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Guide to Fixings and Fasteners


Reading time: 8 minutes

These building accessories are essential, but sometimes these small elements are overlooked when planning projects. With that in mind, we’re going to unpack the literal nuts, bolts and more to explain the different kinds of fasteners and how they’re used. 


Types of temporary and threaded fasteners

Threaded fasteners are usually made to hold things together that may need dismantling, replacing or adjusting at some point. While there are lots of variations of threaded fasteners, they come in three different categories: screws, bolts and nuts. Each of these categories have their variations too, as you might expect. Let’s take a closer look at these in more detail.


Types of screw heads and threads

One of the clearest ways to tell screws apart, except for their size, is the indentation on the screw head. You’ll probably come across three different types of heads: slotted, Phillips/cross head and Allen/hex key. 


Why are there different types of screw heads?

The indents of screws are known as drives, which are designed for use with different screwdrivers. Slot head screws are mainly for use with flat head, hand-held screwdrivers. Philips headed screws are more for use with the torque of powered screwdrivers, while holding the screwdriver in place at higher speeds. This can be tougher with slotted screws as they’re more likely to slip. 

Screws that require an Allen, or hex key, are often used for fastening metal or wooden parts together in awkward places. Allen keys are designed to get into difficult corners, which makes tightening these types of screws easier.

Another screw head you may come across is the pozi type. Pozi screws are similar to Phillips head screws, but with extra notches that help with even more stability.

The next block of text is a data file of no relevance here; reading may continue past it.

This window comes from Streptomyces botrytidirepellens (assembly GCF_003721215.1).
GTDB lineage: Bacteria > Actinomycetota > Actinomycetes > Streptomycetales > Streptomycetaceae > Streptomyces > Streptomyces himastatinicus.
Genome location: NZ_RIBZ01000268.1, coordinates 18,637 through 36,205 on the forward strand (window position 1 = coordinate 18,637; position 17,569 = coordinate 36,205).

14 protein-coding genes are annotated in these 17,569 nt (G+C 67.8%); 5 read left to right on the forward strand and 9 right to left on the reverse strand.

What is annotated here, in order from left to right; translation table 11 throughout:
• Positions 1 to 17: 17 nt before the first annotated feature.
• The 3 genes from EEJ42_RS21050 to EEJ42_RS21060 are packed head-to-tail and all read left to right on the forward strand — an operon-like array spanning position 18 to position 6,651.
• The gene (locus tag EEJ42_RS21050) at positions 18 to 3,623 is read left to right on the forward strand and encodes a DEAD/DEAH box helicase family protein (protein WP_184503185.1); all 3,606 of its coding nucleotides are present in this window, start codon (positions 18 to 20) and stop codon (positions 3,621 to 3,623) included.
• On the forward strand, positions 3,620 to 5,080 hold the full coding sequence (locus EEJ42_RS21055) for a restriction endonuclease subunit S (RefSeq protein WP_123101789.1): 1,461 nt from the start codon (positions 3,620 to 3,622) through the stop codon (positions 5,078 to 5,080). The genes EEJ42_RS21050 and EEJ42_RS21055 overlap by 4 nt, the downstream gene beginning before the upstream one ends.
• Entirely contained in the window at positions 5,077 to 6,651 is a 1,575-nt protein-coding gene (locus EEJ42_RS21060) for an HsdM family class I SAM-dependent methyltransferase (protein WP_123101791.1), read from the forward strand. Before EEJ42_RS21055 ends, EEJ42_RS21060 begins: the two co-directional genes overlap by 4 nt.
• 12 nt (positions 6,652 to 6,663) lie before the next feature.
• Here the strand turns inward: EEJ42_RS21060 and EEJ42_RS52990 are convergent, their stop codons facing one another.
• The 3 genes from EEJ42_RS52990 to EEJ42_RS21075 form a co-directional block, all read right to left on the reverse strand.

Types of screws and screw threads

Screws can be fitted into different materials, bolts, rawl plugs and other accessories. Therefore, certain jobs require screws with specific threads, allowing for better application to meet these needs. The following screws are perhaps the most common that you’ll find in the UK:

  • Self-Tapping Screws
  • Countersunk Screws
  • Machine Screws
  • Wood Screws
  • Masonry Screws
  • Sheet Metal Screws

Types of bolts

Bolts are threaded fasteners that work by being coupled with a nut to fix in place. This method of fastening is used in lots of different applications from small domestic projects to major construction.

  • Hexagon Bolts
  • Lifting Eye Bolts
  • Folded Eye Bolts
  • U-Bolts
  • J-Bolts
  • Carriage Bolts

Types of nuts and washers

Bolts aren’t much use without a nut for secure fastening, but that’s only part of the story. Sometimes washers are also needed, each having their own uses.

  • Cap Nuts
  • Coupling Nuts
  • Flange Serrated Nuts
  • Castle Nuts
  • Lock Washers
  • Spring Washers
  • C-Washers

Permanent fasteners

Unlike with screws, nuts and bolts, which can be loosened, adjusted or replaced, more permanent fastenings like nails can be used. That’s not to say they’re impossible to be removed, but they work in a way that’s often a faster and very secure fitting. 

Types of Nails
  • Round Wire Nails
  • Masonry nails
  • Turbo Zip Nails
  • Clasp Nails
  • Oval Wire Nails
  • Lost Head Nails
  • Plasterboard Nails
  • Felt Nails
  • Square Twist Nails
  • Annular Nails

Pins, rivets and other fasteners

There are many other types of fixings and fasteners, so you’ll always find variations on the ones listed below. Here are perhaps the most common ones you’ll see in any construction or DIY job.

  • Pins and Tacks
  • Rivets
  • Brads
  • Staples

If you’ve found this guide to fasteners useful, we have more help with construction and home maintenance advice available at Trade Corner.


Disclaimer: The information contained on this page is intended as an overall introduction and is not intended as specific advice from a qualified professional. Travis Perkins aims to avoid, but accepts no liability, in the case that any information stated is out of date.